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Stock Grants as Commitment Device

  • Gian Luca Clementi
  • Thomas F. Cooley
  • Cheng Wang

A large and increasing fraction of the value of executives' compensation is accounted for by security grants. It is often argued that the optimal compensation contracts characterized in the theoretical literature can be implemented by means of stock or option grants. However, in most cases the optimal allocation can be implemented simply by a contingent sequence of cash payments. Security awards are redundant. In this paper we develop a dynamic model of managerial compensation where neither the firm nor the manager can commit to long-term contracts. We show that, in this environment, if stock grants are not used, then the optimal contract collapses to a series of short term contracts. When stock grants are used, however, nonlinear intertemporal schemes can be implemented to achieve better risk-sharing and larger firm value.

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Paper provided by Carnegie Mellon University, Tepper School of Business in its series GSIA Working Papers with number 2002-E12.

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Handle: RePEc:cmu:gsiawp:1025802450
Contact details of provider: Postal: Tepper School of Business, Carnegie Mellon University, 5000 Forbes Avenue, Pittsburgh, PA 15213-3890
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  1. Garen, John E, 1994. "Executive Compensation and Principal-Agent Theory," Journal of Political Economy, University of Chicago Press, vol. 102(6), pages 1175-99, December.
  2. Kocherlakota, Narayana R, 1996. "Implications of Efficient Risk Sharing without Commitment," Review of Economic Studies, Wiley Blackwell, vol. 63(4), pages 595-609, October.
  3. Gian Luca Clementi & Thomas F. Cooley, . "Sensitivity of CEO Pay to Shareholder Wealth in a Dynamic Agency Model," GSIA Working Papers 2002-E13, Carnegie Mellon University, Tepper School of Business.
  4. Thomas, Jonathan & Worrall, Tim, 1988. "Self-enforcing Wage Contracts," Review of Economic Studies, Wiley Blackwell, vol. 55(4), pages 541-54, October.
  5. Andrei Shleifer & Lawrence H. Summers, 1987. "Breach of Trust in Hostile Takeovers," NBER Working Papers 2342, National Bureau of Economic Research, Inc.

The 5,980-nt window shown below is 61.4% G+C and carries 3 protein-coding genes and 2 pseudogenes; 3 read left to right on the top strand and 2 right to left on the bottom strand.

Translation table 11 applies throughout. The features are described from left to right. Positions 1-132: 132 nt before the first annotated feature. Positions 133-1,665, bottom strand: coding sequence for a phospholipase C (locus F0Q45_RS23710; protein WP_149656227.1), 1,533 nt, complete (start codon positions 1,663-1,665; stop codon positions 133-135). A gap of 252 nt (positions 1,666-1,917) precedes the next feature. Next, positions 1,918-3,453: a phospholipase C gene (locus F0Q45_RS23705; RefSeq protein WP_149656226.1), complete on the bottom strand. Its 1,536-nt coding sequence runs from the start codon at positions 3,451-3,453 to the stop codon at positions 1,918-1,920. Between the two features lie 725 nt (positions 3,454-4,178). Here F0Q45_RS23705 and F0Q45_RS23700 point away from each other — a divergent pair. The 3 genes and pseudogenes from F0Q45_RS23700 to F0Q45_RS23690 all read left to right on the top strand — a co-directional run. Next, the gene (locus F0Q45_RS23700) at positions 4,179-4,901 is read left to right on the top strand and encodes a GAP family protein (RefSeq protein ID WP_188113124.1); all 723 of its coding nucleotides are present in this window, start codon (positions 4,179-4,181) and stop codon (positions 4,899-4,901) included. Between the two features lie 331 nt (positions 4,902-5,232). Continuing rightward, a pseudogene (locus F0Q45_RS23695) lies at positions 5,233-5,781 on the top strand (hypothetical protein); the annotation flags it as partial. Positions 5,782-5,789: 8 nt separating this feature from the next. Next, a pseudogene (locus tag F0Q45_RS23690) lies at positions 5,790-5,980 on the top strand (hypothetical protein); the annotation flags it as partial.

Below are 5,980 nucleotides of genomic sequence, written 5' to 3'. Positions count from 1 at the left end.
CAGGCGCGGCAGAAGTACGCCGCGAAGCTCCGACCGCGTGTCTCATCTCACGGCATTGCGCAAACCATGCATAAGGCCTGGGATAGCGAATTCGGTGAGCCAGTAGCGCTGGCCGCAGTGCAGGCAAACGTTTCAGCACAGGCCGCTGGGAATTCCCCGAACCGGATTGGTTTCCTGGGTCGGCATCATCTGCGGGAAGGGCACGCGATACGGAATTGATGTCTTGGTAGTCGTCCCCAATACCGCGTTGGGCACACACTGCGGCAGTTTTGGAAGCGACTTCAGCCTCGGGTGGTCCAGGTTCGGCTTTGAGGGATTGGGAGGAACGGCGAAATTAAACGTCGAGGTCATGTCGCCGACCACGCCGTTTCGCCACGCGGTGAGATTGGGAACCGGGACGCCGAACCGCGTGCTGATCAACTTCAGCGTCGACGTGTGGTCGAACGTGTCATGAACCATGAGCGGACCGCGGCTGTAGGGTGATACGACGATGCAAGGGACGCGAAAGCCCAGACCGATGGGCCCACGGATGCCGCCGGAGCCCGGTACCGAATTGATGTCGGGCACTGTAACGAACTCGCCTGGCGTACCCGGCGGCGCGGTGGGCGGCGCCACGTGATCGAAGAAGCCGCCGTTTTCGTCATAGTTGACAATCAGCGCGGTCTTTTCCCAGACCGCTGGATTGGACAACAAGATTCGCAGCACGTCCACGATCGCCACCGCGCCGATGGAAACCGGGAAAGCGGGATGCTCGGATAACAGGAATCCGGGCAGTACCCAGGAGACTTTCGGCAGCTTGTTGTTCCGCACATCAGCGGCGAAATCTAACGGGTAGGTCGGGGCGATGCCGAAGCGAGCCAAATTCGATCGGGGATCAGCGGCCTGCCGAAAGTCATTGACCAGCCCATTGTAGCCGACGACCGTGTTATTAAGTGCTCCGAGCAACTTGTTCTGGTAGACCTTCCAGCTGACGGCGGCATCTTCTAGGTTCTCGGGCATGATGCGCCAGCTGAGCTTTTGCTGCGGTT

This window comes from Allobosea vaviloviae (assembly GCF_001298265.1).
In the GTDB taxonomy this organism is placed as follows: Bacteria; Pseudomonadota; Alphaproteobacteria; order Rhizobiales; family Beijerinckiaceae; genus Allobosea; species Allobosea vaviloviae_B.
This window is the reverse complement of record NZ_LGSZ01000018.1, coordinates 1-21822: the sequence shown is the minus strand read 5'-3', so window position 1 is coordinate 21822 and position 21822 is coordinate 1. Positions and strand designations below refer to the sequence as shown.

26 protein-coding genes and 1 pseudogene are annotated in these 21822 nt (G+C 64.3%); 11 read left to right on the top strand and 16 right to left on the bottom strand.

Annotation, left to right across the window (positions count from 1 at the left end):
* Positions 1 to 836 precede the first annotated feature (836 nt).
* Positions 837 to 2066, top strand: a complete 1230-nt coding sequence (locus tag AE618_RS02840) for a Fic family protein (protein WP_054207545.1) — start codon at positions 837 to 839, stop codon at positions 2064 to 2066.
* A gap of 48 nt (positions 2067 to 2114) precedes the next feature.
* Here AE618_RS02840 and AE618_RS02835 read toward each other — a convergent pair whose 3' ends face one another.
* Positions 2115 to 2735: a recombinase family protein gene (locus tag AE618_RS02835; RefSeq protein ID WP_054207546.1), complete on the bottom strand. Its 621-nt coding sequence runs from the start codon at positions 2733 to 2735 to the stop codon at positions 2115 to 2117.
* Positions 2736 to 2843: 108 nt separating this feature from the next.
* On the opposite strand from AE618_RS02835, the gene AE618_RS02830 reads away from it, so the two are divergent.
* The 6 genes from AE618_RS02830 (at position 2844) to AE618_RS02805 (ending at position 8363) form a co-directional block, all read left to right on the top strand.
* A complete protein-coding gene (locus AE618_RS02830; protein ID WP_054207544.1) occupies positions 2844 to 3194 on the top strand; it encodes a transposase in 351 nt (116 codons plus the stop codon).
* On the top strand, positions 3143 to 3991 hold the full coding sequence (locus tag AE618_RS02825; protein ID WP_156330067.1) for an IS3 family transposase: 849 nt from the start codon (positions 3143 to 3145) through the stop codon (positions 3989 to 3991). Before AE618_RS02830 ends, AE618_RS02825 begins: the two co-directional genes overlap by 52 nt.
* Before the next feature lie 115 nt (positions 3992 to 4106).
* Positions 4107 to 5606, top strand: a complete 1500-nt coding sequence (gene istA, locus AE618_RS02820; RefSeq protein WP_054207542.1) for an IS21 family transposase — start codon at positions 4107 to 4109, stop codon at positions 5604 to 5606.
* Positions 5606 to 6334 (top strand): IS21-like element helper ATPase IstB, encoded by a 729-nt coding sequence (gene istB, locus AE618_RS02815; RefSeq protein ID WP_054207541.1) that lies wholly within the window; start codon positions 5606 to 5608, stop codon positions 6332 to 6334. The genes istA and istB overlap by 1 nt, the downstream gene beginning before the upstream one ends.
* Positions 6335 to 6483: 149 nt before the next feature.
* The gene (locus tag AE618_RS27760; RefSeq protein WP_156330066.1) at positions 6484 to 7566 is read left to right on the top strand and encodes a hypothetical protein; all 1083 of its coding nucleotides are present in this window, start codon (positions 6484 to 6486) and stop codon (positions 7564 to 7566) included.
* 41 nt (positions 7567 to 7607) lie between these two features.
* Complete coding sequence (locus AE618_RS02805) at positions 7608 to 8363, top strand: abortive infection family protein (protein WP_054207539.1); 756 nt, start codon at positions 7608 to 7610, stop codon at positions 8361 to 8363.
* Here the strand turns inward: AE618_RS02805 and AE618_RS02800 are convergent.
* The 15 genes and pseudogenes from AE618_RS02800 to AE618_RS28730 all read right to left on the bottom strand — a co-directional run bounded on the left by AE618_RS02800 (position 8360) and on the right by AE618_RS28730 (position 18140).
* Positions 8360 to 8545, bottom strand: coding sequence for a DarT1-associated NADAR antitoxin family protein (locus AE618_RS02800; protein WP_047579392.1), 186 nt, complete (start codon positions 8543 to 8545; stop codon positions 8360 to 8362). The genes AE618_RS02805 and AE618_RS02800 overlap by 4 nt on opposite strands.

6. Viral Acharya & Kose John & Rangarajan K. Sundaram, 1999. "On the Optimality of Resetting Executive Stock Options," New York University, Leonard N. Stern School Finance Department Working Paper Seires 99-087, New York University, Leonard N. Stern School of Business-.
  7. Joseph G. Haubrich, 1991. "Risk aversion, performance pay, and the principal-agent problem," Working Paper 9118, Federal Reserve Bank of Cleveland.
  8. Wang, C., 1995. "Incentives, CEO Compensation, and Shareholder Wealth in a Dynamic Agency Model," GSIA Working Papers 1995-08, Carnegie Mellon University, Tepper School of Business.
  9. MUKOYAMA, Toshihiko & SAHIN, Aysegül, 2004. "Repeated Moral Hazard with Persistence," Cahiers de recherche 01-2004, Centre interuniversitaire de recherche en économie quantitative, CIREQ.
  10. Manuel Santos & Jorge Aseff, . "Stock Options and Managerial Optimal Contracts," Working Papers 2133304, Department of Economics, W. P. Carey School of Business, Arizona State University.
  11. Jennifer N. Carpenter, 2000. "Does Option Compensation Increase Managerial Risk Appetite?," Journal of Finance, American Finance Association, vol. 55(5), pages 2311-2331, October.
  12. Phelan Christopher, 1995. "Repeated Moral Hazard and One-Sided Commitment," Journal of Economic Theory, Elsevier, vol. 66(2), pages 488-506, August.
  13. Jennifer Carpenter, 1999. "Does Option Compensation Increase Managerial Risk Appetite?," New York University, Leonard N. Stern School Finance Department Working Paper Seires 99-076, New York University, Leonard N. Stern School of Business-.
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